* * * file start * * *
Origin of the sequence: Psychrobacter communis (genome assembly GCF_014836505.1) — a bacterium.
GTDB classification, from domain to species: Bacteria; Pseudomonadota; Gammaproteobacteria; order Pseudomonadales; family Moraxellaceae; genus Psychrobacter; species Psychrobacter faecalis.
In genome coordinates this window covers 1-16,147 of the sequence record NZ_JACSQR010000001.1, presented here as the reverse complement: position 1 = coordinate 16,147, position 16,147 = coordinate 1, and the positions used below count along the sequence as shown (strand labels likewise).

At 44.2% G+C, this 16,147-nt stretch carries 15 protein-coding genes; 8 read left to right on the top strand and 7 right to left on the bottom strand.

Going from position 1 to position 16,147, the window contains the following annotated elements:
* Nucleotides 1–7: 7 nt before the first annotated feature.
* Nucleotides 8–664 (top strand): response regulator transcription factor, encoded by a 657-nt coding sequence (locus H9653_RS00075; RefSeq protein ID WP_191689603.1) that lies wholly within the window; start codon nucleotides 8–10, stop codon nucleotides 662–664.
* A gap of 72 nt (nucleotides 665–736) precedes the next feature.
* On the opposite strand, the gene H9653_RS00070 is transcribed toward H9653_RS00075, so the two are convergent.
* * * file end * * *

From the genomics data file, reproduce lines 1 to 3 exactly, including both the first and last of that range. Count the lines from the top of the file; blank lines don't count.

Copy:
Origin of the sequence: Psychrobacter communis (genome assembly GCF_014836505.1) — a bacterium.
GTDB classification, from domain to species: Bacteria; Pseudomonadota; Gammaproteobacteria; order Pseudomonadales; family Moraxellaceae; genus Psychrobacter; species Psychrobacter faecalis.
In genome coordinates this window covers 1-16,147 of the sequence record NZ_JACSQR010000001.1, presented here as the reverse complement: position 1 = coordinate 16,147, position 16,147 = coordinate 1, and the positions used below count along the sequence as shown (strand labels likewise).